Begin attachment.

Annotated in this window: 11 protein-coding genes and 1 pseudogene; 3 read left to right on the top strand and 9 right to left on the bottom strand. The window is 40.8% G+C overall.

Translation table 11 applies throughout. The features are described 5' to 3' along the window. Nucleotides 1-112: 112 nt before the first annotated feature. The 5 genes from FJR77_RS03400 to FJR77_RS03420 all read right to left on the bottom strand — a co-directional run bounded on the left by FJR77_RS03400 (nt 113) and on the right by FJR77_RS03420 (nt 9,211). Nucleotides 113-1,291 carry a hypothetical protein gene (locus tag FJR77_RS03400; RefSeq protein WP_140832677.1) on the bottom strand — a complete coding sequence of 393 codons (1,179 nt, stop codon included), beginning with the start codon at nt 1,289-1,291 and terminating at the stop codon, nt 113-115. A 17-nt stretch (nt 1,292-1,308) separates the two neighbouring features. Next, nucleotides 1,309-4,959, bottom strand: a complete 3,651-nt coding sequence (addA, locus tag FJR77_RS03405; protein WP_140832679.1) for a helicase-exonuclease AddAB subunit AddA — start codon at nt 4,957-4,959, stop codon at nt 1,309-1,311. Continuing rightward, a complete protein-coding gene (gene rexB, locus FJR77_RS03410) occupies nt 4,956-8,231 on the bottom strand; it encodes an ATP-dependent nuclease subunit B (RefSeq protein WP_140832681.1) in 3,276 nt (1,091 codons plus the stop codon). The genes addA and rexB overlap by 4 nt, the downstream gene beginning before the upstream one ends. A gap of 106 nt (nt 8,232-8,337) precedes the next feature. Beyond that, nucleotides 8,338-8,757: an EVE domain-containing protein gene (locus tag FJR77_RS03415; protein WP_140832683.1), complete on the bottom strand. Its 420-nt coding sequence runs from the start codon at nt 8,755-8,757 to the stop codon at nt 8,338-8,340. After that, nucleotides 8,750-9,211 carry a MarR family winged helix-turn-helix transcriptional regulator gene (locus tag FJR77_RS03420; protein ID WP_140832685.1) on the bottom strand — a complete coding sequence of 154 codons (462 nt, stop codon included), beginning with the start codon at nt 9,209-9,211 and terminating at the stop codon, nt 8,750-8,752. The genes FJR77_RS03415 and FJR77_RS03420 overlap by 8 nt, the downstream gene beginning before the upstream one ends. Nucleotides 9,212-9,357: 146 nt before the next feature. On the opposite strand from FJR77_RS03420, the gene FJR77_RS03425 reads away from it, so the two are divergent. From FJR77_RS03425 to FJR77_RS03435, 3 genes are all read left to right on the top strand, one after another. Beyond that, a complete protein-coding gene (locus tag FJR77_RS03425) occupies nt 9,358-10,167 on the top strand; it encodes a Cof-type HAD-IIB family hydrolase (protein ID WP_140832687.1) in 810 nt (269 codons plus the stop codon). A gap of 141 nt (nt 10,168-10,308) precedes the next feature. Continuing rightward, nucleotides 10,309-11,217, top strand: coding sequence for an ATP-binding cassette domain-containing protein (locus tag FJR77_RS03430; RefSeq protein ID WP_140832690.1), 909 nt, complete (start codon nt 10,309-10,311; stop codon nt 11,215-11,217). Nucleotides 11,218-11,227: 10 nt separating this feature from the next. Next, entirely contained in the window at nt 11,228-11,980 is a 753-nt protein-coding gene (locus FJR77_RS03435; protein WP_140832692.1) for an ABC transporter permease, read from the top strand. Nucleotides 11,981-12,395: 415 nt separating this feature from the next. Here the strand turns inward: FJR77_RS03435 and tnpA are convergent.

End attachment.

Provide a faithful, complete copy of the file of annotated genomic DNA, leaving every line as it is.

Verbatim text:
Annotated in this window: 11 protein-coding genes and 1 pseudogene; 3 read left to right on the top strand and 9 right to left on the bottom strand. The window is 40.8% G+C overall.

Translation table 11 applies throughout. The features are described 5' to 3' along the window. Nucleotides 1-112: 112 nt before the first annotated feature. The 5 genes from FJR77_RS03400 to FJR77_RS03420 all read right to left on the bottom strand — a co-directional run bounded on the left by FJR77_RS03400 (nt 113) and on the right by FJR77_RS03420 (nt 9,211). Nucleotides 113-1,291 carry a hypothetical protein gene (locus tag FJR77_RS03400; RefSeq protein WP_140832677.1) on the bottom strand — a complete coding sequence of 393 codons (1,179 nt, stop codon included), beginning with the start codon at nt 1,289-1,291 and terminating at the stop codon, nt 113-115. A 17-nt stretch (nt 1,292-1,308) separates the two neighbouring features. Next, nucleotides 1,309-4,959, bottom strand: a complete 3,651-nt coding sequence (addA, locus tag FJR77_RS03405; protein WP_140832679.1) for a helicase-exonuclease AddAB subunit AddA — start codon at nt 4,957-4,959, stop codon at nt 1,309-1,311. Continuing rightward, a complete protein-coding gene (gene rexB, locus FJR77_RS03410) occupies nt 4,956-8,231 on the bottom strand; it encodes an ATP-dependent nuclease subunit B (RefSeq protein WP_140832681.1) in 3,276 nt (1,091 codons plus the stop codon). The genes addA and rexB overlap by 4 nt, the downstream gene beginning before the upstream one ends. A gap of 106 nt (nt 8,232-8,337) precedes the next feature. Beyond that, nucleotides 8,338-8,757: an EVE domain-containing protein gene (locus tag FJR77_RS03415; protein WP_140832683.1), complete on the bottom strand. Its 420-nt coding sequence runs from the start codon at nt 8,755-8,757 to the stop codon at nt 8,338-8,340. After that, nucleotides 8,750-9,211 carry a MarR family winged helix-turn-helix transcriptional regulator gene (locus tag FJR77_RS03420; protein ID WP_140832685.1) on the bottom strand — a complete coding sequence of 154 codons (462 nt, stop codon included), beginning with the start codon at nt 9,209-9,211 and terminating at the stop codon, nt 8,750-8,752. The genes FJR77_RS03415 and FJR77_RS03420 overlap by 8 nt, the downstream gene beginning before the upstream one ends. Nucleotides 9,212-9,357: 146 nt before the next feature. On the opposite strand from FJR77_RS03420, the gene FJR77_RS03425 reads away from it, so the two are divergent. From FJR77_RS03425 to FJR77_RS03435, 3 genes are all read left to right on the top strand, one after another. Beyond that, a complete protein-coding gene (locus tag FJR77_RS03425) occupies nt 9,358-10,167 on the top strand; it encodes a Cof-type HAD-IIB family hydrolase (protein ID WP_140832687.1) in 810 nt (269 codons plus the stop codon). A gap of 141 nt (nt 10,168-10,308) precedes the next feature. Continuing rightward, nucleotides 10,309-11,217, top strand: coding sequence for an ATP-binding cassette domain-containing protein (locus tag FJR77_RS03430; RefSeq protein ID WP_140832690.1), 909 nt, complete (start codon nt 10,309-10,311; stop codon nt 11,215-11,217). Nucleotides 11,218-11,227: 10 nt separating this feature from the next. Next, entirely contained in the window at nt 11,228-11,980 is a 753-nt protein-coding gene (locus FJR77_RS03435; protein WP_140832692.1) for an ABC transporter permease, read from the top strand. Nucleotides 11,981-12,395: 415 nt separating this feature from the next. Here the strand turns inward: FJR77_RS03435 and tnpA are convergent.